Objective This study aims to examine the differences in physical and mental health as a result of normal ageing. Repressive coping is a mechanism of the human mind where an individual automatically and unknowingly will avoid negative information generated both internally and received externally. Previous research indicates that repressive coping may increase with age whilst having a detrimental effect on physical health. Therefore, the prevalence of repressive coping by age, the relationship of physical and mental health with age, and the relationship between physical health and repression are key aspects that will be explored.
Method Several different existing psychological questionnaires measuring anxiety, depression and defensiveness will be used. Each questionnaire examines physical or mental health and repressive coping status. The study is cross sectional, and participants will be separated into three categories according to their age.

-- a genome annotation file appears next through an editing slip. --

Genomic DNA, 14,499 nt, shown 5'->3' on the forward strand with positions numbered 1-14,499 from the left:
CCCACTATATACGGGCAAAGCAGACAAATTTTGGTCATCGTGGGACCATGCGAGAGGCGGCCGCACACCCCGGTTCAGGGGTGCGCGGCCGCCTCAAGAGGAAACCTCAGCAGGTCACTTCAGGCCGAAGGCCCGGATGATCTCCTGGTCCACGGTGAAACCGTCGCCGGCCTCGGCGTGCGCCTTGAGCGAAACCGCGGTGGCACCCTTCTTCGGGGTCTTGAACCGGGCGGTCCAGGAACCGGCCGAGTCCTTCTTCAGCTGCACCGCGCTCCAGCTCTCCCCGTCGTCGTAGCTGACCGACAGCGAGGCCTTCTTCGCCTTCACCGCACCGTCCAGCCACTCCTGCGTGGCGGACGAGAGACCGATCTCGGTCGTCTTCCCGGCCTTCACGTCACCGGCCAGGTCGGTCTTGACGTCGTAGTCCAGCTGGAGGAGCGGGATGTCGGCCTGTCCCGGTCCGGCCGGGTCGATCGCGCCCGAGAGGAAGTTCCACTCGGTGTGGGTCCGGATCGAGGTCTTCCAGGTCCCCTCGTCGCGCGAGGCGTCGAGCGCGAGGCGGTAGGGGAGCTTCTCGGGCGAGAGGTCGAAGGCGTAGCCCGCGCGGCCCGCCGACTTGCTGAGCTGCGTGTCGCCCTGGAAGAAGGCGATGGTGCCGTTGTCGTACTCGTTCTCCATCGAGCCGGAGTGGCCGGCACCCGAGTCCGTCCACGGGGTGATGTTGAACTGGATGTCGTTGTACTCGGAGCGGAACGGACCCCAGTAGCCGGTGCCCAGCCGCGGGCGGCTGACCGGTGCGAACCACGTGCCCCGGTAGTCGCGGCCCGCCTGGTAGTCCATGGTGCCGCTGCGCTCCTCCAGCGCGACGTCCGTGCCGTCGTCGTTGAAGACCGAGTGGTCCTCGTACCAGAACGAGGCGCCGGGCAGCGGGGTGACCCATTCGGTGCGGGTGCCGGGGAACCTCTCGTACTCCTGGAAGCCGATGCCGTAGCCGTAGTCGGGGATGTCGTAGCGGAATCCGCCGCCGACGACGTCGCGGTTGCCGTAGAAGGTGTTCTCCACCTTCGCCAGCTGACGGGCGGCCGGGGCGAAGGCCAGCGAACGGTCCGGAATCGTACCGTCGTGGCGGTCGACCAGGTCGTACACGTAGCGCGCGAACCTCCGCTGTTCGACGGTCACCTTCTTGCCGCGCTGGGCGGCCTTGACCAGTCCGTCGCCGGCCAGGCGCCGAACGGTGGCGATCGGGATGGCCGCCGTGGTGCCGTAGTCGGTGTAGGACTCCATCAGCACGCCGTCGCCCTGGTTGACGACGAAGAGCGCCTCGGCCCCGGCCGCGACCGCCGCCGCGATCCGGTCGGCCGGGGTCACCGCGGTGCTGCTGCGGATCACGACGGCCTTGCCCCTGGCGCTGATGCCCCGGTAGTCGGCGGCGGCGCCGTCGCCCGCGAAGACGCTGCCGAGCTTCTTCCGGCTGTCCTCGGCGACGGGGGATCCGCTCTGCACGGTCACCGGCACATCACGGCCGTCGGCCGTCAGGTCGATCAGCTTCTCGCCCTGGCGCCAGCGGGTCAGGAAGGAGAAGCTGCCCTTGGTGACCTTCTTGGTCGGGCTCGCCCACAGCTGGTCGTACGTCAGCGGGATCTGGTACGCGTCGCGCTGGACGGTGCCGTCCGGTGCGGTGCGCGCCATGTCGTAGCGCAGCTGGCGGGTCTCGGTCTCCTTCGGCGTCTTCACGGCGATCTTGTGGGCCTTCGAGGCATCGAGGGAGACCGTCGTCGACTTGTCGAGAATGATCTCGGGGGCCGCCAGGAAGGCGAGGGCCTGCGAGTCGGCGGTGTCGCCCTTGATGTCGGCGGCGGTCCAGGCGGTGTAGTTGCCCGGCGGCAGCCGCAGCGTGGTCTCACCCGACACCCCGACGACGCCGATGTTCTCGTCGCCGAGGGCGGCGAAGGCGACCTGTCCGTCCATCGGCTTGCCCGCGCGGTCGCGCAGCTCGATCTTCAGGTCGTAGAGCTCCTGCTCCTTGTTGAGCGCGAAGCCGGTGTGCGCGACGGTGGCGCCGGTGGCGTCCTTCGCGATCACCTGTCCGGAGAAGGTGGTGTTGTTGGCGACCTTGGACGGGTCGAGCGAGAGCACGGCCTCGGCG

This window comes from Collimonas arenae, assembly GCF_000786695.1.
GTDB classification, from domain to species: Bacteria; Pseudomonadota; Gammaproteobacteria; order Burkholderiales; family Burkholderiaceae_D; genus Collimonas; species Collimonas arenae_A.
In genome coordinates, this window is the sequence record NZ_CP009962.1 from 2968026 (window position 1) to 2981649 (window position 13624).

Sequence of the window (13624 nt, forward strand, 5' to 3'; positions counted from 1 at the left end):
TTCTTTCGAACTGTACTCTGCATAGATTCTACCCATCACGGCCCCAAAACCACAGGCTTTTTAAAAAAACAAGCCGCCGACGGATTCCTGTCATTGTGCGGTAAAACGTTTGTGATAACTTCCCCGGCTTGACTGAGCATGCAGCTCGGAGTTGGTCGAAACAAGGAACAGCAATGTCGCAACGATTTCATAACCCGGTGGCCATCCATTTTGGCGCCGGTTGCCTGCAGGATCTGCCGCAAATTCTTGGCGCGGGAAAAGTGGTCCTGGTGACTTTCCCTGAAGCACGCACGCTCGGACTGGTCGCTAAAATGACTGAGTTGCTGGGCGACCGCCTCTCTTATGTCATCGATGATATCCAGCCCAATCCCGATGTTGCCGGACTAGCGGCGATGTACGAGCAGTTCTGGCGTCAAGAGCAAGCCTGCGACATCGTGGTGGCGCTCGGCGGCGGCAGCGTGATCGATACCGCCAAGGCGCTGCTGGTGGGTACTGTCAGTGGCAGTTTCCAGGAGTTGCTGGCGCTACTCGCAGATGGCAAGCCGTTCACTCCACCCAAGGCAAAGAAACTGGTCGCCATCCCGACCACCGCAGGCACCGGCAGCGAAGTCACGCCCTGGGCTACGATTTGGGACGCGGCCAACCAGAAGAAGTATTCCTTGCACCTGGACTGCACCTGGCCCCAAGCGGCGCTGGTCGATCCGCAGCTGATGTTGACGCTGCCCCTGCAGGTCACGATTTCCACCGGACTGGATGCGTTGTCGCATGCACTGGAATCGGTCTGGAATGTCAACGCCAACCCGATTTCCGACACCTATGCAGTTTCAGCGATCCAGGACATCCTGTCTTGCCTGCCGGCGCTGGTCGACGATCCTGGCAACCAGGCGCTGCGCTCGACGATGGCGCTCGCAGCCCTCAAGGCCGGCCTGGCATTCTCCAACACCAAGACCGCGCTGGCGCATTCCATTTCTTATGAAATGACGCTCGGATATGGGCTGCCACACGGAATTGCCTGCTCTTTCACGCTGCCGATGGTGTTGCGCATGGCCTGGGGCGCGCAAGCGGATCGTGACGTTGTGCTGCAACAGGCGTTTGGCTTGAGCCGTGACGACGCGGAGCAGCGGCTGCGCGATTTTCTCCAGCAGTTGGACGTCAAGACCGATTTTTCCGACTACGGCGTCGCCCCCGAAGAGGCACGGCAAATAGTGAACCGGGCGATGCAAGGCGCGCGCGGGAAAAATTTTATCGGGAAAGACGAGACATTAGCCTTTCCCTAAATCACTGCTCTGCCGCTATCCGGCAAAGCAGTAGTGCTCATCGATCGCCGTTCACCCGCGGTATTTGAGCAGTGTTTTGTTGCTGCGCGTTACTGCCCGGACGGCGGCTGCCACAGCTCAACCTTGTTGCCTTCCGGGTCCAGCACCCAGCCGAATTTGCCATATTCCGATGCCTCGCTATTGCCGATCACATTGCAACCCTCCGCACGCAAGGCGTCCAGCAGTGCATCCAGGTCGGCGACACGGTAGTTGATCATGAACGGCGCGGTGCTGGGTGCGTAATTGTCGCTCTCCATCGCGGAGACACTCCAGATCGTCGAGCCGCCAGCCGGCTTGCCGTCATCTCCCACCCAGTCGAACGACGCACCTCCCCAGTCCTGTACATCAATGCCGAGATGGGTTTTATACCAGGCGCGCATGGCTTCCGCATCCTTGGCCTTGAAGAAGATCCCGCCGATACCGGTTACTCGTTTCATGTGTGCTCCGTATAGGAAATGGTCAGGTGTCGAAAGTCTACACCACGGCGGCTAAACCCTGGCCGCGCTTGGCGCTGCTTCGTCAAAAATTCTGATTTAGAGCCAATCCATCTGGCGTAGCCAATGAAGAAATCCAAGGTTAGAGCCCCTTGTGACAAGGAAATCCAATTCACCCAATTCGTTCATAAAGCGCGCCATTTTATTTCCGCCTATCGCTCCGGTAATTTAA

1. There was a higher proportion of repressive copers amongst older participants
2. As an individual ages, their physical health declines as the number of physical health problems increases.
3. Anxiety decreases with age.
4. Repressors are more likely to have two or more physical health problems compared to non- repressors.
5. Depression neither increased or decreased with age.
Conclusion Results have shown that the prevalence of repressive copers did increase with age, whilst physical health declined and mental health seemed to improve. Repressive copers also seem to have more physical health problems compared to non-repressive copers. This may be due to a cohort effect or developmental progression but would require longitudinal investigation.